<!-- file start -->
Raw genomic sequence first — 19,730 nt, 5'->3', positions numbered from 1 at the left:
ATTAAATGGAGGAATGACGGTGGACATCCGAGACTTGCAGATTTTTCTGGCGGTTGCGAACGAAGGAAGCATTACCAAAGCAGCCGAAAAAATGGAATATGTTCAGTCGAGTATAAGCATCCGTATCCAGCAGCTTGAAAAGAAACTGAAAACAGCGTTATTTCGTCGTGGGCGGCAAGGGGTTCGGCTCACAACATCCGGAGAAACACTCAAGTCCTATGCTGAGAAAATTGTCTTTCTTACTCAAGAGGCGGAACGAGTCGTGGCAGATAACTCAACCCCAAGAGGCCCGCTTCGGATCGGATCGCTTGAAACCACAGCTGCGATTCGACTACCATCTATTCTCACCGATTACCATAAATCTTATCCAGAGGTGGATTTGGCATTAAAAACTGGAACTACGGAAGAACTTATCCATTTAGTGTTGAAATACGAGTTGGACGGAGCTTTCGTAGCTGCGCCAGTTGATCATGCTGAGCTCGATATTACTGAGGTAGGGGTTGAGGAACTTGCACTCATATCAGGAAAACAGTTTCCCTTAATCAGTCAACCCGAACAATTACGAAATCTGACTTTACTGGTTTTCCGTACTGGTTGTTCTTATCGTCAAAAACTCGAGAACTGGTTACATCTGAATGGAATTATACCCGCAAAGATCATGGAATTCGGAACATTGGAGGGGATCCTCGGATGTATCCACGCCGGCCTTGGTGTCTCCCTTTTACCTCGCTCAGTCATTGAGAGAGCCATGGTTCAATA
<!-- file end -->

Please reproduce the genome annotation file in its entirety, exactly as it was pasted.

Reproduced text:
Raw genomic sequence first — 19,730 nt, 5'->3', positions numbered from 1 at the left:
ATTAAATGGAGGAATGACGGTGGACATCCGAGACTTGCAGATTTTTCTGGCGGTTGCGAACGAAGGAAGCATTACCAAAGCAGCCGAAAAAATGGAATATGTTCAGTCGAGTATAAGCATCCGTATCCAGCAGCTTGAAAAGAAACTGAAAACAGCGTTATTTCGTCGTGGGCGGCAAGGGGTTCGGCTCACAACATCCGGAGAAACACTCAAGTCCTATGCTGAGAAAATTGTCTTTCTTACTCAAGAGGCGGAACGAGTCGTGGCAGATAACTCAACCCCAAGAGGCCCGCTTCGGATCGGATCGCTTGAAACCACAGCTGCGATTCGACTACCATCTATTCTCACCGATTACCATAAATCTTATCCAGAGGTGGATTTGGCATTAAAAACTGGAACTACGGAAGAACTTATCCATTTAGTGTTGAAATACGAGTTGGACGGAGCTTTCGTAGCTGCGCCAGTTGATCATGCTGAGCTCGATATTACTGAGGTAGGGGTTGAGGAACTTGCACTCATATCAGGAAAACAGTTTCCCTTAATCAGTCAACCCGAACAATTACGAAATCTGACTTTACTGGTTTTCCGTACTGGTTGTTCTTATCGTCAAAAACTCGAGAACTGGTTACATCTGAATGGAATTATACCCGCAAAGATCATGGAATTCGGAACATTGGAGGGGATCCTCGGATGTATCCACGCCGGCCTTGGTGTCTCCCTTTTACCTCGCTCAGTCATTGAGAGAGCCATGGTTCAATA